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304 a Blanford presentation


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Sibling Grief

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304 a Blanford presentation

  1. 1. Sibling Grief Recognizing and Serving Children at Risk Cathy R. Blanford, MEd
  2. 2. Statistics Regarding Sibling Death <ul><ul><li>Just under 2 million children age 18 and under living in the United States have experienced the death of a sibling. </li></ul></ul><ul><ul><li>26, 000 stillbirths in U.S. in a year </li></ul></ul><ul><ul><li>19,000 Newborn deaths </li></ul></ul><ul><ul><li>Miscarriages as high as 25% of pregnancies </li></ul></ul><ul><ul><li>Cose to half of these families have other children. </li></ul></ul>
  3. 3. Impact of Sibling Death <ul><ul><li>Sibling death has a different impact on a child than the death of a parent or other significant adult. </li></ul></ul><ul><ul><li>The child’s reaction will depend on many factors: </li></ul></ul><ul><ul><ul><li>The age of the child </li></ul></ul></ul><ul><ul><ul><li>The age of the sibling </li></ul></ul></ul><ul><ul><ul><li>The relationship between the child & sibling </li></ul></ul></ul><ul><ul><ul><li>Whether it was a long illness or a sudden death </li></ul></ul></ul><ul><ul><ul><li>Whether or not the child was included in the process </li></ul></ul></ul><ul><ul><ul><li>The parents reaction, availability </li></ul></ul></ul>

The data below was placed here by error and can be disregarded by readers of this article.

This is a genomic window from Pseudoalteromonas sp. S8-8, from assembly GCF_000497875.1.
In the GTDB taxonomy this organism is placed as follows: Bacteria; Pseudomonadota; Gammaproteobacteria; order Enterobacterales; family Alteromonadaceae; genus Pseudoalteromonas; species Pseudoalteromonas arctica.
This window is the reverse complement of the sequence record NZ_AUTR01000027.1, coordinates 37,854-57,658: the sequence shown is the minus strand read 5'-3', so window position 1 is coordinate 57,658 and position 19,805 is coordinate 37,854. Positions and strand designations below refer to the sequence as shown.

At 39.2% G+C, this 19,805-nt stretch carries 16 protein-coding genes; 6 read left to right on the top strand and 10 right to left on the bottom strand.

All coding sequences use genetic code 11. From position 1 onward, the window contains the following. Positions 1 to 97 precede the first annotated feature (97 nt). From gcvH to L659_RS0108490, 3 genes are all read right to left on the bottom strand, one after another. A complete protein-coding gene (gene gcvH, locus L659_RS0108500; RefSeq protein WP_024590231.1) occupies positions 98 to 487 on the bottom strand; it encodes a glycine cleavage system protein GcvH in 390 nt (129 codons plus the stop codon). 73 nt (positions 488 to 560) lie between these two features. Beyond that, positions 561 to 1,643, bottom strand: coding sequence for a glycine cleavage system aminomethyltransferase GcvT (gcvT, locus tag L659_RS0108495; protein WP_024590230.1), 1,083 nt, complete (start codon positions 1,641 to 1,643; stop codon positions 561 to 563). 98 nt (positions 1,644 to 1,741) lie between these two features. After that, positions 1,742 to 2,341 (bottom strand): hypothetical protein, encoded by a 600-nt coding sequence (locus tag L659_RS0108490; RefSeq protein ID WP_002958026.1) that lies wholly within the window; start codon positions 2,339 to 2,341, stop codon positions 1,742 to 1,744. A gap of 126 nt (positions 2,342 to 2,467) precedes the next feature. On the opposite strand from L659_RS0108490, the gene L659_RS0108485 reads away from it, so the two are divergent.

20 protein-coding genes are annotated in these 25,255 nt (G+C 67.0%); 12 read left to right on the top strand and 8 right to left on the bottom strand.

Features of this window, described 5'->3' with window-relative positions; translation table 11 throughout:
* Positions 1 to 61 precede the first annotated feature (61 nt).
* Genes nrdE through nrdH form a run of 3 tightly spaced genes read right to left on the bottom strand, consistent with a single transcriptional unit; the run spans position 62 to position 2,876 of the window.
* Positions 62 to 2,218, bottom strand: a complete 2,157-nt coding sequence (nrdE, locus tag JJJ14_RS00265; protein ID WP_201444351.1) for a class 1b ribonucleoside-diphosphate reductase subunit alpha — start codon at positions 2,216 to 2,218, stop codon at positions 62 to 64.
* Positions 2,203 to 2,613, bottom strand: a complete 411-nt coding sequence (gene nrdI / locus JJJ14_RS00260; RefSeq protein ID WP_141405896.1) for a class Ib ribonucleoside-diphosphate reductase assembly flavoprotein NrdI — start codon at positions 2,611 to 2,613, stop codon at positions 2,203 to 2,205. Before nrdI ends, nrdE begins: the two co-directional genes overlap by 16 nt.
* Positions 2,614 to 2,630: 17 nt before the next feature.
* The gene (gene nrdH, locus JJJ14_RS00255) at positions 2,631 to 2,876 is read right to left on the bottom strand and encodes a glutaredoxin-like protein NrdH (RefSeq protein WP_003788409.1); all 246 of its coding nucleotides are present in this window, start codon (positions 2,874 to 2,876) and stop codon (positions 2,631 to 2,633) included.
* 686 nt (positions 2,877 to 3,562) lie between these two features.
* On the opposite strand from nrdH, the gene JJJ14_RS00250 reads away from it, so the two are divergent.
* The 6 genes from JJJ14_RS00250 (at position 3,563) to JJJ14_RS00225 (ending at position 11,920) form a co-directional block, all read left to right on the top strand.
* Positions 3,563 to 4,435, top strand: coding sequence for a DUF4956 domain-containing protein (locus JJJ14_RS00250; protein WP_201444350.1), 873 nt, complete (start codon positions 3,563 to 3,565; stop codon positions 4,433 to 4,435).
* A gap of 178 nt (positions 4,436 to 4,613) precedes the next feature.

4. 4. <ul><ul><li>Child’s age and sibling’s age </li></ul></ul><ul><ul><ul><li>Whether they were the younger or the older sibling and the years separating their ages will have an impact on the grieving process. </li></ul></ul></ul><ul><ul><ul><li>The relationship between the two was partially due to the age of each. </li></ul></ul></ul>
  5. 5. <ul><ul><li>Long illness or quick, unexpected death </li></ul></ul><ul><ul><ul><li>A long illness may mean the child is more prepared for the death, but also means that attention has been devoted to sick sibling for a period of time </li></ul></ul></ul><ul><ul><ul><li>An unexpected death can be especially frightening, leaves child feeling vulnerable, family in deep state of shock, disbelief </li></ul></ul></ul>
  6. 6. <ul><ul><li>Degree to which child was involved or excluded. </li></ul></ul><ul><ul><ul><li>A child who has been involved in the process of the sibling’s illness and/or dying will have a better opportunity to grieve, express feelings, gain information </li></ul></ul></ul><ul><ul><ul><li>A child who is excluded from the process feels left out, does not understand what is happening, may feel less important in family </li></ul></ul></ul>